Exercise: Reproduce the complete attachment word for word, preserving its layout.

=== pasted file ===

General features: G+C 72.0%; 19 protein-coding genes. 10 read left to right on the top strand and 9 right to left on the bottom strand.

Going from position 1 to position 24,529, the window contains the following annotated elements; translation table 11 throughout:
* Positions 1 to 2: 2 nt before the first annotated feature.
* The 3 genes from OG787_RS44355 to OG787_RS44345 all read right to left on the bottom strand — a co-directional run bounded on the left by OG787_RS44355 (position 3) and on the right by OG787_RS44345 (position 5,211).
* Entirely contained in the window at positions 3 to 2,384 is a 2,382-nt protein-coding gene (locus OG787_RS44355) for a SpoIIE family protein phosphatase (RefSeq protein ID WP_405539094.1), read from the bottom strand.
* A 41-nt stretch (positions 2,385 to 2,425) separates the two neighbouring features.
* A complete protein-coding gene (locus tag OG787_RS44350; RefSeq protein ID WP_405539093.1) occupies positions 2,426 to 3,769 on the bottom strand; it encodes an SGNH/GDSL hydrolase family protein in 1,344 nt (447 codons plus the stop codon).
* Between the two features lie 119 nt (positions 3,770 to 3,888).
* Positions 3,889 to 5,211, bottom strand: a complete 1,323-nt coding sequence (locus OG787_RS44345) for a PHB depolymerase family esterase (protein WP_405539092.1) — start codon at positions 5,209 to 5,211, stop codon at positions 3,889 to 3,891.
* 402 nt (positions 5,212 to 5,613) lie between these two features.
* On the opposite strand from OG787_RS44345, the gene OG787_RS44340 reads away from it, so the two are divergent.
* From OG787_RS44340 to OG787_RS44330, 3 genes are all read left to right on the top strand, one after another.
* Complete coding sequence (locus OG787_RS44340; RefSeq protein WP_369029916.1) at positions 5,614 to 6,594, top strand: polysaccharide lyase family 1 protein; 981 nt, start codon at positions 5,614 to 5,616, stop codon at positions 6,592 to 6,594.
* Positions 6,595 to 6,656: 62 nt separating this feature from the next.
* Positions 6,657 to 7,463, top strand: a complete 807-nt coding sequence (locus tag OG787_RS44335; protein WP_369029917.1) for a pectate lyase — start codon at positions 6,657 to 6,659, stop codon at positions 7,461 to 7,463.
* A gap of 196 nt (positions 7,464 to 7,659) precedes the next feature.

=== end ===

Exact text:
General features: G+C 72.0%; 19 protein-coding genes. 10 read left to right on the top strand and 9 right to left on the bottom strand.

Going from position 1 to position 24,529, the window contains the following annotated elements; translation table 11 throughout:
* Positions 1 to 2: 2 nt before the first annotated feature.
* The 3 genes from OG787_RS44355 to OG787_RS44345 all read right to left on the bottom strand — a co-directional run bounded on the left by OG787_RS44355 (position 3) and on the right by OG787_RS44345 (position 5,211).
* Entirely contained in the window at positions 3 to 2,384 is a 2,382-nt protein-coding gene (locus OG787_RS44355) for a SpoIIE family protein phosphatase (RefSeq protein ID WP_405539094.1), read from the bottom strand.
* A 41-nt stretch (positions 2,385 to 2,425) separates the two neighbouring features.
* A complete protein-coding gene (locus tag OG787_RS44350; RefSeq protein ID WP_405539093.1) occupies positions 2,426 to 3,769 on the bottom strand; it encodes an SGNH/GDSL hydrolase family protein in 1,344 nt (447 codons plus the stop codon).
* Between the two features lie 119 nt (positions 3,770 to 3,888).
* Positions 3,889 to 5,211, bottom strand: a complete 1,323-nt coding sequence (locus OG787_RS44345) for a PHB depolymerase family esterase (protein WP_405539092.1) — start codon at positions 5,209 to 5,211, stop codon at positions 3,889 to 3,891.
* 402 nt (positions 5,212 to 5,613) lie between these two features.
* On the opposite strand from OG787_RS44345, the gene OG787_RS44340 reads away from it, so the two are divergent.
* From OG787_RS44340 to OG787_RS44330, 3 genes are all read left to right on the top strand, one after another.
* Complete coding sequence (locus OG787_RS44340; RefSeq protein WP_369029916.1) at positions 5,614 to 6,594, top strand: polysaccharide lyase family 1 protein; 981 nt, start codon at positions 5,614 to 5,616, stop codon at positions 6,592 to 6,594.
* Positions 6,595 to 6,656: 62 nt separating this feature from the next.
* Positions 6,657 to 7,463, top strand: a complete 807-nt coding sequence (locus tag OG787_RS44335; protein WP_369029917.1) for a pectate lyase — start codon at positions 6,657 to 6,659, stop codon at positions 7,461 to 7,463.
* A gap of 196 nt (positions 7,464 to 7,659) precedes the next feature.